- Clashes of discourses: Humanists and Calvinists in seventeenth-century academic Leiden
E.M.P. van Gemert
G.C.A.M. van Gemert
- Award date
- 13 April 2016
- Number of pages
- Document type
- PhD thesis
- Faculty of Humanities (FGw)
- Amsterdam School of Historical Studies (ASH)
Using Michel Foucault's concept of discursive change and Stephen Greenblatt's ideas about social poetics and self-fashioning, 'Clashes of Discourses: Calvinists and Humanists in Seventeenth-Century Academic Leiden' explains developments in the literary works of leading Leiden humanists against the background of the coup d'etat of Maurice of Orange and the Synod of Dort (1618-1619). Whereas humanist values were granted central roles at the inauguration of Leiden University in 1575, in particular through the efforts of Janus Dousa (1545-1604), orthodox Calvinists felt from the beginning that central Calvinist values should have had a more prominent position in the discourse of Leiden University. In the years 1609-1618, this opposition became almost identical with the opposition Remonstrant versus Contra-Remonstrant. Analysis of literary texts and paratexts shows that the growing tension in these years had a massive influence on the literary field of the Leiden humanists. In the course of this événement, cornerstones of the humanist discourse, such as the veneration of classical Greece and Rome seem to lose their importance and are replaced by maxims of the Calvinist discourse, such as identification with the people of Israel in the desert and the text of the Bible. The poetical persona was increasingly required to be an expression of, or at least not to contradict, Calvinist values. The identification of these opposing discourses provides a new perspective on the careers of Daniel Heinsius (1580-1655), Hugo Grotius (1583-1645), Jacob Cats (1577-1640), Ludovicus de Dieu (1590-1642), Jacob Revius (1586-1658) and their contemporaries.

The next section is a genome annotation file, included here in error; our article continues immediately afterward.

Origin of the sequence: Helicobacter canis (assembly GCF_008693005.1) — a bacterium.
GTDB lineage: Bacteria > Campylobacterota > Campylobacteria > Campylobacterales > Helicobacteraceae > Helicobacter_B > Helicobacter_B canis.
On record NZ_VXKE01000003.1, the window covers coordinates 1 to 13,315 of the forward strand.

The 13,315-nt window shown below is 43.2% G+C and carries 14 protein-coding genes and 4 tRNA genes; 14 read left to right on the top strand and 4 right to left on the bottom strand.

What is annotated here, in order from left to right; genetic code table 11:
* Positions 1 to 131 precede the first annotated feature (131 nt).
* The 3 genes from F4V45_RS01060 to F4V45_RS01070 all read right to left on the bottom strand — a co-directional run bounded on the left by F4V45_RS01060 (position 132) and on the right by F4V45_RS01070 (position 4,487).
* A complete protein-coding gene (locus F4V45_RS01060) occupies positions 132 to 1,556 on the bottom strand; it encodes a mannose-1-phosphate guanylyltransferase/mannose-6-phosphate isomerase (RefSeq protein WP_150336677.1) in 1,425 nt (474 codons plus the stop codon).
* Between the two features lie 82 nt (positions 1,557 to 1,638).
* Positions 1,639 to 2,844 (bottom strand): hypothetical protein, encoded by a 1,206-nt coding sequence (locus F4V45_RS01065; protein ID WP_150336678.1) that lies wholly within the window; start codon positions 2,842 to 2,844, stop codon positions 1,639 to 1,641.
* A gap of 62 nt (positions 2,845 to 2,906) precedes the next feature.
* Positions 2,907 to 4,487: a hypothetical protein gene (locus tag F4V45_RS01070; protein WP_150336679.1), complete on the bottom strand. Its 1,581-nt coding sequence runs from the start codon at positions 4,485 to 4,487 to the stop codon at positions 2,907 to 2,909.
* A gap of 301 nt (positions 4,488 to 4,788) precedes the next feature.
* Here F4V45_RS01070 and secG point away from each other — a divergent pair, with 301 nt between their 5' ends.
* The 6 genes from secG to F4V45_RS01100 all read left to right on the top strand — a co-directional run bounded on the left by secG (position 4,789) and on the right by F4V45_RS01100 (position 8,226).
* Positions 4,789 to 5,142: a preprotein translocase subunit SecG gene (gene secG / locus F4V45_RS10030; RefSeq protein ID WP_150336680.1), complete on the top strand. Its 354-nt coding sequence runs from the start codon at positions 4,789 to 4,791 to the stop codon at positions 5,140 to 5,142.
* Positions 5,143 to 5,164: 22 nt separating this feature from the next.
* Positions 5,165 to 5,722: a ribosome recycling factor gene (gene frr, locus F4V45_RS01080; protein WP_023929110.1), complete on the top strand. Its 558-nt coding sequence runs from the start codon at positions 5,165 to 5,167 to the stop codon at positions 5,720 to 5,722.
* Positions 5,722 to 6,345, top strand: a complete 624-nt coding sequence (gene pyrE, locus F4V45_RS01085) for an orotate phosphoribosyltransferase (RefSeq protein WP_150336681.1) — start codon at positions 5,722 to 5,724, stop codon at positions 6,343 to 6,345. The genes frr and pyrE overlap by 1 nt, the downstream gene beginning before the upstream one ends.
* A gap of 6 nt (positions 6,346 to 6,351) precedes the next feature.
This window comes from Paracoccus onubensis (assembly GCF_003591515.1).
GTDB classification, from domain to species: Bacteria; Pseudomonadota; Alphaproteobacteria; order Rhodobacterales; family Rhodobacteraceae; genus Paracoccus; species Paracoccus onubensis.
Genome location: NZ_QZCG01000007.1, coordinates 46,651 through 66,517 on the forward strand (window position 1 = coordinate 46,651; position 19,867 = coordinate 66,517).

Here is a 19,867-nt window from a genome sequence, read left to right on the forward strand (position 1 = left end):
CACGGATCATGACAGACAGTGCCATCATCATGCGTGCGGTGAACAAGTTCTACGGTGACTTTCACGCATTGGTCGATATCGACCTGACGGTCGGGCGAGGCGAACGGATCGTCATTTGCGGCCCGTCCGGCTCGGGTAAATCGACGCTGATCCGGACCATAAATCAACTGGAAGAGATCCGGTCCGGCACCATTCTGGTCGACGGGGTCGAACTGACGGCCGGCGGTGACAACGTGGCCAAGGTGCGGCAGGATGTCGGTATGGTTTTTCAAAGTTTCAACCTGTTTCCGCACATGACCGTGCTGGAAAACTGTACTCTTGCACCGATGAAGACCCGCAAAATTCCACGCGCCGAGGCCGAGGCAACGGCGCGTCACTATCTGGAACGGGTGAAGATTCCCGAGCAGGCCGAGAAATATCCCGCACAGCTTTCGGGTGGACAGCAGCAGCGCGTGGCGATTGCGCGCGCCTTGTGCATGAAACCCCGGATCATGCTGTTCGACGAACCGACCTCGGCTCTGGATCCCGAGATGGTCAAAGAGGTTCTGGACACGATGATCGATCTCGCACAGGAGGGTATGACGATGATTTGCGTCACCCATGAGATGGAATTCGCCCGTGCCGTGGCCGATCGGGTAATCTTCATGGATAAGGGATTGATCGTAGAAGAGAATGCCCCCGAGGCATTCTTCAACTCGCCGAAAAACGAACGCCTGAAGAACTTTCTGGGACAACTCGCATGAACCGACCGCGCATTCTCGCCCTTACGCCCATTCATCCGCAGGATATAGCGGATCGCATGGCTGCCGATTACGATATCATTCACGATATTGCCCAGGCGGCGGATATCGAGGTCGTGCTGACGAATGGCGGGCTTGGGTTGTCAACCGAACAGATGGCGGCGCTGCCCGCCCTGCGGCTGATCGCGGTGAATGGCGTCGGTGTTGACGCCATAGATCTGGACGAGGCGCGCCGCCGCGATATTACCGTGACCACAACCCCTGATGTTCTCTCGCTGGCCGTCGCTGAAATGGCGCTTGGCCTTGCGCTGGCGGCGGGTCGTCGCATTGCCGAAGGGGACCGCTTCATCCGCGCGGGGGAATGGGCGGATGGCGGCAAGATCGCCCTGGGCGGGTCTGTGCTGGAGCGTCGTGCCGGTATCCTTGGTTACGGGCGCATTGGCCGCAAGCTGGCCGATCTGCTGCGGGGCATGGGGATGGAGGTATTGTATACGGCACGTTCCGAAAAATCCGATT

- Research conducted at: Universiteit van Amsterdam
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